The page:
Irvine, CA, February 15, 2014 --(PR.com
)-- Businesses often struggle with how to effectively perform a market pay assessment, according to Tom Miller, President of The VisionLink Advisory Group, a compensation consulting firm headquartered in Irvine, CA. As a result, many organizations lose the real value such studies should provide in building a competitive and comprehensive compensation strategy.
“Lots of companies fret if their salaries aren’t ‘at market,’ the VisionLink leader explained. “Should they be? Well…yes and no. Of course it’s helpful to know if you have pay levels that are way out of line with market standards. But remember that those standards come from thousands of inputs (some good and some not so good) from thousands of people in thousands of companies. Of course, such large numbers can help weed out some of the bad data. And if you average different survey sources you again find some ‘happy medians.’ So the data may be helpful, and even reasonably accurate—as far as they go.”
Miller went on to explain that therein also lays the problem, however. “Who’s to say that setting ‘median salaries’ is a best practice?” he asked. “The foundational decision should be to determine what the overall pay package should look like. And this should depend on the company strategy and culture.”
The compensation firm leader will discuss the proper use of pay data in setting salaries and building a compensation strategy in a webinar on February 25, 2014 entitled, “Why, When and How to Use a Market Pay Assessment.” Registration for the free broadcast can be accessed at: http://www.vladvisors.com/compensation-knowledge-center/webinars/e-132-why-when-and-how-to-use-a-market-pay-assessment.aspx.
A lot of factors go into setting pay levels—including salaries—and they should be driven by the overall compensation philosophy of the company, according VisionLink’s pay expert. A compensation philosophy takes into account all of the competitive forces that impact an organization’s ability to grow and how it wants to share value with its people. No two companies are going to be alike in defining that kind of statement.
“One company may be smaller and in heavy growth mode,” Miller explained. “It may set salary levels at the 45th to 50th percentile of market pay but provide large upside potential through bonus and long-term incentive plans. A more mature organization might pay at the 60th to 70th percentile, emphasize short-term incentives for middle management groups and long-term value sharing for top tier employees. And these companies may be in the same industry competing for the same customers. The philosophy needs to account for all this and define what the company is willing to ‘pay for.’ ”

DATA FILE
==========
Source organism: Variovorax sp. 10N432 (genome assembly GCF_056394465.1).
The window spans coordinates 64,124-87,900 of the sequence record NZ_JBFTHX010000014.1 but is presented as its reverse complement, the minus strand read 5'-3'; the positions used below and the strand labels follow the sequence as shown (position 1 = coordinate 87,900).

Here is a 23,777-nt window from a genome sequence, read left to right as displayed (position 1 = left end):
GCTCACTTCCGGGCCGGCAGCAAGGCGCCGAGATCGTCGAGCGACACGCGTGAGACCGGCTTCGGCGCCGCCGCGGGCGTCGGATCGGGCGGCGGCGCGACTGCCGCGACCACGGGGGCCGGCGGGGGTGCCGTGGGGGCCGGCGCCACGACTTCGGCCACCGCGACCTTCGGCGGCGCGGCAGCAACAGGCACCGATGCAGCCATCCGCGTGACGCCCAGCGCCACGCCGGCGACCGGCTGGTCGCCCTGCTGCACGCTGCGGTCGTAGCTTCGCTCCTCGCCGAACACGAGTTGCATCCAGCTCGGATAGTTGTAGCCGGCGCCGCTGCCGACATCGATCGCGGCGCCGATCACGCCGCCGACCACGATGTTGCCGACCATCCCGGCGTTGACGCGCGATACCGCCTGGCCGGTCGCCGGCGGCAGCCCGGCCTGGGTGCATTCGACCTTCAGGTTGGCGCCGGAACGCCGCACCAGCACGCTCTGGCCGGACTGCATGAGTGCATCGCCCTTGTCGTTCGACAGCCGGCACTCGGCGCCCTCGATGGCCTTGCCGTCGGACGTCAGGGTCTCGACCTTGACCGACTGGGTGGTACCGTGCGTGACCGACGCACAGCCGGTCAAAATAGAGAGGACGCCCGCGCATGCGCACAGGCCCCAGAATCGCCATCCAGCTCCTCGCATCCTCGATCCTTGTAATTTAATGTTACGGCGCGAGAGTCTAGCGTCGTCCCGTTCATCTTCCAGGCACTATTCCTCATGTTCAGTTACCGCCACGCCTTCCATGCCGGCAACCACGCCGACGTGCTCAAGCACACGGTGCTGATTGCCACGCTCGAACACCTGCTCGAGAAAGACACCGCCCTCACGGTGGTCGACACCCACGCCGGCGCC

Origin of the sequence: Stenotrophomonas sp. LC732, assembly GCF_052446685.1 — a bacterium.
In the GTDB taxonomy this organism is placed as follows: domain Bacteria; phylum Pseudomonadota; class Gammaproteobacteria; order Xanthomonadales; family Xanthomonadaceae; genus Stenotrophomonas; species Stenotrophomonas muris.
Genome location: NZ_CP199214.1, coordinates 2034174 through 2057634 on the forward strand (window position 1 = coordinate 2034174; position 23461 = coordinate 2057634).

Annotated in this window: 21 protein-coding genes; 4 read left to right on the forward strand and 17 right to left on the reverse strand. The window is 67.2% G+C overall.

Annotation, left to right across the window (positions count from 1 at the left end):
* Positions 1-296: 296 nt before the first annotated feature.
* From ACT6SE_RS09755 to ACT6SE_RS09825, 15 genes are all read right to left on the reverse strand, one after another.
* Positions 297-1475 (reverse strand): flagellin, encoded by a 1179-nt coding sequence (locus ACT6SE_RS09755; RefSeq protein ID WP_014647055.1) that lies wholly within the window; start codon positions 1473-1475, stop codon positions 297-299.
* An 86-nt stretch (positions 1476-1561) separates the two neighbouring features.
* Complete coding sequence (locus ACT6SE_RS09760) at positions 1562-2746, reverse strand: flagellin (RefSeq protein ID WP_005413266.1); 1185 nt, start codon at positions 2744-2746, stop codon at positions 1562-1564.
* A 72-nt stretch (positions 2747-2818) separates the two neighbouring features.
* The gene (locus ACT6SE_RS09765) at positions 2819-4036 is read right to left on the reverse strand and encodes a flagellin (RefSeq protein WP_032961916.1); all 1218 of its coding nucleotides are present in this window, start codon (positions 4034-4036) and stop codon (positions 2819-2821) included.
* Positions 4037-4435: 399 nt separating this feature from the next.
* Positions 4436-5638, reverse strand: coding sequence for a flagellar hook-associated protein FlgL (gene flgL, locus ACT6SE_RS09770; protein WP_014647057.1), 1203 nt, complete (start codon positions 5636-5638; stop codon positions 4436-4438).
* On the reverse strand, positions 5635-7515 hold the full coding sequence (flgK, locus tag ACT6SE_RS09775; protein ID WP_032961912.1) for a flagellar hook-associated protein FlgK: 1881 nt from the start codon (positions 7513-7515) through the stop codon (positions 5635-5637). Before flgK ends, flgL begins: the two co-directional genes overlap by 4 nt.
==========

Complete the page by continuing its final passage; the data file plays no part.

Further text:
With a clearly defined pay philosophy, coupled with a comprehensive compensation structure that defines the plans for which each grade of employee is eligible, business leaders can effectively use market pay data to validate that they aren’t over or underpaying for certain positions. It is a tool that is used to both evaluate current practices as well as determine where the company thinks is should be relative to “the market.” “Ultimately, data is just data unless you know what to do with it,” the VisionLink principal explained.
In making final salary and total pay decisions, a company has to be able to determine the relative value of each position within its organization. Some positions may have more importance in one company than they do in another. If so, businesses need to learn how to perform an “internal equity analysis” and how to “weight” that position as a benchmark against which other job classes will be measured. Here again, the data is useful as a starting point, but doesn’t tell a company everything it needs to know.
Miller encourages business leaders to attend the webinar broadcast on February 25th to get a clearer picture about how market pay data can help or hinder a pay strategy.